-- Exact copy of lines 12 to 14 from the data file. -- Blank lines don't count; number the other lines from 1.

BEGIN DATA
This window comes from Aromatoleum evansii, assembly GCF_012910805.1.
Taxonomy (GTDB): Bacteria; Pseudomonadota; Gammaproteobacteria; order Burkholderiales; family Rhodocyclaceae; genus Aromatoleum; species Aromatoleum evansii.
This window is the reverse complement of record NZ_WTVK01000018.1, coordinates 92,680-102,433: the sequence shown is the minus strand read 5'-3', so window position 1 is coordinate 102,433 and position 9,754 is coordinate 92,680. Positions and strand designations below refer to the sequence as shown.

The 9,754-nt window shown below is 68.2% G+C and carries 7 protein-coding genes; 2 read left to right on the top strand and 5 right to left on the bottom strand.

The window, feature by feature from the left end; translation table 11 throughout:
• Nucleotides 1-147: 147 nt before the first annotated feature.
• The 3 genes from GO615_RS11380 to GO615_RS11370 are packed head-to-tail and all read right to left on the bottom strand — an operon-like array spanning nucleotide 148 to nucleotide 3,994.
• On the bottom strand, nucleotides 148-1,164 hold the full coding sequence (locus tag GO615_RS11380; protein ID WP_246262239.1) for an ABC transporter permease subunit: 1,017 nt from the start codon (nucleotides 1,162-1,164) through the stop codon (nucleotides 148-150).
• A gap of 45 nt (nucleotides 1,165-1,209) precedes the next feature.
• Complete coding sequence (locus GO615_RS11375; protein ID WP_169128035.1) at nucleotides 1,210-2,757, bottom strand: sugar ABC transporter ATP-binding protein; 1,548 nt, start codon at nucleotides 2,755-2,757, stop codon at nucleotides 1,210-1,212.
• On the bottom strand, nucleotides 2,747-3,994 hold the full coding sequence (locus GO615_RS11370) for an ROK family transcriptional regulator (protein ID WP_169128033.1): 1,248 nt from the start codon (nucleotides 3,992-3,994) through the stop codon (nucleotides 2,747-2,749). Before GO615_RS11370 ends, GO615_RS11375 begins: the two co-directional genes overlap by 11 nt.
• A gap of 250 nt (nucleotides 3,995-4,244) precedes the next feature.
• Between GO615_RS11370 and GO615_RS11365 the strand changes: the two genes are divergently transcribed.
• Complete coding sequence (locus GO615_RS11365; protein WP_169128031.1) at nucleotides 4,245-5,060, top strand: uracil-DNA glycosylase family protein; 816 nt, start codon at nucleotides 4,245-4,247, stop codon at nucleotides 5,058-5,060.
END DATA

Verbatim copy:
• A gap of 250 nt (nucleotides 3,995-4,244) precedes the next feature.
• Between GO615_RS11370 and GO615_RS11365 the strand changes: the two genes are divergently transcribed.
• Complete coding sequence (locus GO615_RS11365; protein WP_169128031.1) at nucleotides 4,245-5,060, top strand: uracil-DNA glycosylase family protein; 816 nt, start codon at nucleotides 4,245-4,247, stop codon at nucleotides 5,058-5,060.